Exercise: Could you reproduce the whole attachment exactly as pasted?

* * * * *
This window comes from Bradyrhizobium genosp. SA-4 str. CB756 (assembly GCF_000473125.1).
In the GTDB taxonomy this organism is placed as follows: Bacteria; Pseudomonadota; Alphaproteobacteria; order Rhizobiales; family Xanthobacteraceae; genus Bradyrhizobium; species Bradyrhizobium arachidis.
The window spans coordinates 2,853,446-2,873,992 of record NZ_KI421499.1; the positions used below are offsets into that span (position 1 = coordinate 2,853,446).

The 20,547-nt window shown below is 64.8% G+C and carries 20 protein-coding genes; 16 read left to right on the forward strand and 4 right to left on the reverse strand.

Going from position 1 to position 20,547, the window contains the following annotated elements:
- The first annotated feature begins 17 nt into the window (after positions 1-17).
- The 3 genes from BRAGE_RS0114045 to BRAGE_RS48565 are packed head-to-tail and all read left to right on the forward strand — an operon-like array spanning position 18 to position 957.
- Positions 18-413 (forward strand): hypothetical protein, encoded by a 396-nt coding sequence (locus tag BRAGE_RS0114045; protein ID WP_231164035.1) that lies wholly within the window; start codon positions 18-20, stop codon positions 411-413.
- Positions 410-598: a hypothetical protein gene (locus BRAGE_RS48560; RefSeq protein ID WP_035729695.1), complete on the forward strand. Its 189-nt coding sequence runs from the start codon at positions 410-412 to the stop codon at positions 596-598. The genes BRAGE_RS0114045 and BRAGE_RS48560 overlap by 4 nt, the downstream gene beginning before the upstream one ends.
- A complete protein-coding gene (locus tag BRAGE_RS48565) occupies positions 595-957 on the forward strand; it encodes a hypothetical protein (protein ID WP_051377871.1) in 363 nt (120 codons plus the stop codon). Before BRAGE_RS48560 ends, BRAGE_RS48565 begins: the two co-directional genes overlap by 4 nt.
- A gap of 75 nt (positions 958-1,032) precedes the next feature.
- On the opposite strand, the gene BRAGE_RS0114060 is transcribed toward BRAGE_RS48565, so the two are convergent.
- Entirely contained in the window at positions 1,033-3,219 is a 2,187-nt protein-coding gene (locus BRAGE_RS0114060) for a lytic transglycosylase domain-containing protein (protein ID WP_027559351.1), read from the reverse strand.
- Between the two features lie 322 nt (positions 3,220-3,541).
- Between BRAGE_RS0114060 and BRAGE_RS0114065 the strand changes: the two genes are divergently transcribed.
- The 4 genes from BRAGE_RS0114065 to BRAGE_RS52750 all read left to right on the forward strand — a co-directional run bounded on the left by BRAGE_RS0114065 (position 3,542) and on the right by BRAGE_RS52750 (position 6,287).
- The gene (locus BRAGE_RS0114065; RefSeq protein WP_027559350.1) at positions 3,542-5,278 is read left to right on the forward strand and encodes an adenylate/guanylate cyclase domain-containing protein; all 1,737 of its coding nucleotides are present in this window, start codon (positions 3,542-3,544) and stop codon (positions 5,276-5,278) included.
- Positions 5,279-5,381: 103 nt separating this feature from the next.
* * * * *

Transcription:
This window comes from Bradyrhizobium genosp. SA-4 str. CB756 (assembly GCF_000473125.1).
In the GTDB taxonomy this organism is placed as follows: Bacteria; Pseudomonadota; Alphaproteobacteria; order Rhizobiales; family Xanthobacteraceae; genus Bradyrhizobium; species Bradyrhizobium arachidis.
The window spans coordinates 2,853,446-2,873,992 of record NZ_KI421499.1; the positions used below are offsets into that span (position 1 = coordinate 2,853,446).

The 20,547-nt window shown below is 64.8% G+C and carries 20 protein-coding genes; 16 read left to right on the forward strand and 4 right to left on the reverse strand.

Going from position 1 to position 20,547, the window contains the following annotated elements:
- The first annotated feature begins 17 nt into the window (after positions 1-17).
- The 3 genes from BRAGE_RS0114045 to BRAGE_RS48565 are packed head-to-tail and all read left to right on the forward strand — an operon-like array spanning position 18 to position 957.
- Positions 18-413 (forward strand): hypothetical protein, encoded by a 396-nt coding sequence (locus tag BRAGE_RS0114045; protein ID WP_231164035.1) that lies wholly within the window; start codon positions 18-20, stop codon positions 411-413.
- Positions 410-598: a hypothetical protein gene (locus BRAGE_RS48560; RefSeq protein ID WP_035729695.1), complete on the forward strand. Its 189-nt coding sequence runs from the start codon at positions 410-412 to the stop codon at positions 596-598. The genes BRAGE_RS0114045 and BRAGE_RS48560 overlap by 4 nt, the downstream gene beginning before the upstream one ends.
- A complete protein-coding gene (locus tag BRAGE_RS48565) occupies positions 595-957 on the forward strand; it encodes a hypothetical protein (protein ID WP_051377871.1) in 363 nt (120 codons plus the stop codon). Before BRAGE_RS48560 ends, BRAGE_RS48565 begins: the two co-directional genes overlap by 4 nt.
- A gap of 75 nt (positions 958-1,032) precedes the next feature.
- On the opposite strand, the gene BRAGE_RS0114060 is transcribed toward BRAGE_RS48565, so the two are convergent.
- Entirely contained in the window at positions 1,033-3,219 is a 2,187-nt protein-coding gene (locus BRAGE_RS0114060) for a lytic transglycosylase domain-containing protein (protein ID WP_027559351.1), read from the reverse strand.
- Between the two features lie 322 nt (positions 3,220-3,541).
- Between BRAGE_RS0114060 and BRAGE_RS0114065 the strand changes: the two genes are divergently transcribed.
- The 4 genes from BRAGE_RS0114065 to BRAGE_RS52750 all read left to right on the forward strand — a co-directional run bounded on the left by BRAGE_RS0114065 (position 3,542) and on the right by BRAGE_RS52750 (position 6,287).
- The gene (locus BRAGE_RS0114065; RefSeq protein WP_027559350.1) at positions 3,542-5,278 is read left to right on the forward strand and encodes an adenylate/guanylate cyclase domain-containing protein; all 1,737 of its coding nucleotides are present in this window, start codon (positions 3,542-3,544) and stop codon (positions 5,276-5,278) included.
- Positions 5,279-5,381: 103 nt separating this feature from the next.